Inkjet Printers (Computing)

By Team Digit Published Date
01 - Dec - 2007
| Last Updated
01 - Dec - 2007
Inkjet Printers (Computing)

Even though laser devices are cheap, inkjets still thrive—here’s why

Year after year, it’s been speculated that the days of inkjet devices are numbered, but each year, that’s been proved wrong. Inkjets are still holding on and still in the race. This could be attributed partly to the considerably lower cost of investment and partly to the much lower cost of running. Also, they don’t demand much space. Home users prefer inkjet printers but are facing increasingly stiff competition from inkjet MFDs, which are becoming available at prices rivalling those of the printers.

What You Should Be Looking At

Printer speed is usually advertised by the manufacturer in bold letters. You should keep in mind that these mentioned speeds can never be achieved in real-life situations, and as the quality is increased, the speed drops dramatically. A typical mid-range inkjet printer can never exceed even 10 pages per minute at draft quality, even though it is usually advertised as 20. If you print a photograph, the time taken can range from a minute and a half to over 10 minutes depending on the printer.

Print resolution is another feature that is talked about a lot by the manufacturers. More important is the hardware print resolution, as this defines the hardware limits of how fine the printer can print. Interpolated (also sometimes called enhanced) resolution is a software resolution that tries to emulate a higher resolution than the printer’s hardware capability, though the results are never as impressive. This difference is something like that between the optical and digital zoom of a digital camera.

Media handling: Most printers can handle A4 size media, and if you require larger size media, check for that before buying. Also make sure that the printer is capable of handling heavy media—this is important especially in case of photo paper.

Interface: Many offices still have old computers with legacy interface such as parallel port. If your office happens to be such, make sure that your printer supports such an interface.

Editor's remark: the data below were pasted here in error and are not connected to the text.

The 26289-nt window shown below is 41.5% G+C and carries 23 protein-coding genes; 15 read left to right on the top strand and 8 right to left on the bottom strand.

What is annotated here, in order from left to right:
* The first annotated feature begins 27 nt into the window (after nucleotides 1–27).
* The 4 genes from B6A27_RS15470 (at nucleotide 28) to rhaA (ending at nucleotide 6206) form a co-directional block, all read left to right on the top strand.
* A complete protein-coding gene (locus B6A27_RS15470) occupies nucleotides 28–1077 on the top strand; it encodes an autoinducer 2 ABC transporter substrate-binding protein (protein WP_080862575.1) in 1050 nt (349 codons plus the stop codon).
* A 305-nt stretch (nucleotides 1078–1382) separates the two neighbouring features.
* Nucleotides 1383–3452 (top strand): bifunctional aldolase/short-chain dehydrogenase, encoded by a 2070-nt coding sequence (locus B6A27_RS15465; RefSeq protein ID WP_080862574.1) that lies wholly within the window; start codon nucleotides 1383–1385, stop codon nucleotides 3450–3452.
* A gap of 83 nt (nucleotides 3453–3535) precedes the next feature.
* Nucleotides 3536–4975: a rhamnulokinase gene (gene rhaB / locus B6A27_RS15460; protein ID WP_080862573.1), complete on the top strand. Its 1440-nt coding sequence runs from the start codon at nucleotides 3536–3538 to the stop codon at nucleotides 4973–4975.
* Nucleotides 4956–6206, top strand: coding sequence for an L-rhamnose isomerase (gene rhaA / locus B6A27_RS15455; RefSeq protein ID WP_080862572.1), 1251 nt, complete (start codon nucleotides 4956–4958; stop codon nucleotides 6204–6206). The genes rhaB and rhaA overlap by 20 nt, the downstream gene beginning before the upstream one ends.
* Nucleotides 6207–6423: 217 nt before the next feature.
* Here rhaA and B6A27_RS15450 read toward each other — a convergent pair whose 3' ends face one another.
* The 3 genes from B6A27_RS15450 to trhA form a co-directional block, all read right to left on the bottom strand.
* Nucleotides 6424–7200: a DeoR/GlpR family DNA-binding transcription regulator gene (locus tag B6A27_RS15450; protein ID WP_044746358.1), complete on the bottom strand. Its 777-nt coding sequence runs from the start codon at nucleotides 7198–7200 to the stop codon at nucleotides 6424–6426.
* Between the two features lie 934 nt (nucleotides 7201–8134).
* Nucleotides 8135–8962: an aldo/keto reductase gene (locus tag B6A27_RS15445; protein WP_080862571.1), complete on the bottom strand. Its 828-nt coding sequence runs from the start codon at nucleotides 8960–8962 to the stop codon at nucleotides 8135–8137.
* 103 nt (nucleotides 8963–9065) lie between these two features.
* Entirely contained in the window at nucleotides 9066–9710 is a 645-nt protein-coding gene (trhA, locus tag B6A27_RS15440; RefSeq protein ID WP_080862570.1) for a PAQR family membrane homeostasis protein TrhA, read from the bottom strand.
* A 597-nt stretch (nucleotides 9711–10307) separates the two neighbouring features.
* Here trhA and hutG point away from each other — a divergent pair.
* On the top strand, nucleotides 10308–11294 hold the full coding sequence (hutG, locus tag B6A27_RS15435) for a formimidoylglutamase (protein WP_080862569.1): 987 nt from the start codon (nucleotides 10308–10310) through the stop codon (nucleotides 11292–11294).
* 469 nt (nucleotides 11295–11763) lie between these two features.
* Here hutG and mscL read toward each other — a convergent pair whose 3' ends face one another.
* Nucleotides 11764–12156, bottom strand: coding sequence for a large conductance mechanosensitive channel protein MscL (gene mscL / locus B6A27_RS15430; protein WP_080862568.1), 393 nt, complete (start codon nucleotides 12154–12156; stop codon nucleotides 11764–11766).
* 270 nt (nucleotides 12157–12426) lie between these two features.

User interface: It is always better if the printer has an LCD to view different status messages. For a photo printer, a colour LCD should be preferred.

Number and type of cartridges: Printers aimed at normal printing, usually come with two cartridges—one for colour and other for black. But if you are into photo printing, then it is better to have separate cartridges for each colour. The latter case is economical too because you need to change only that cartridge which is spent, so it becomes less expensive. Certain photo printers support Photo cartridges that are specialised for printing photographs.
Analyse Your Usage

For a photographer: If you are a photographer, or if printing photographs is your primary need, the printer needs to be good at printing high resolution colour photographs. Some printers have up to six cartridges to produce vivid colour photo prints. Some have photo-paper cassettes to hold photo papers. There are some with connectivity options such as Bluetooth, WiFi, and PictBridge, while some have slots for memory cards or USB drives to print images stored on such devices. There are some which can even let you manipulate images prior to printing by previewing the effects on a colour LCD screen on the printer.

Agent Tips
The cartridge should be easily available when needed. Some vendors provide the facility to order cartridges over the telephone or over the Internet. As any inkjet owner will testify to, this saves a lot of hassle, and besides, you get original cartridges.

For a SoHo: A printer with a single colour and single black cartridge should be OK. The cost per page will matter more in this case. If your requirements are high volume and high speed, then it is better to go with a laser device.
Inkjet or laser: Inkjet printers are a lot cheaper than laser printers. They also consume a lot less power and have a lower running cost. But the cost per page is usually over twice as much as a laser printer and therefore laser printers are less expensive in the long run, as you print more and more pages.

Network: A dedicated network printer (with a RJ-45 port) can usually cater better to more than 10 computers on a network. Though a network printer is more expensive, you should get one, especially if your business is growing.

A new technology in inkjet printing promises to rival the speeds only possible with laser devices until now. The trick is to eliminate the moving head—rather, the movement—and instead use a head as wide as the paper. This head delivers a blast of ink across the length of the paper and this repeats line after line. It is therefore a lot faster than conventional inkjet printing. Silverbrook has already showcased a prototype of such a printer; HP will soon introduce such printers.

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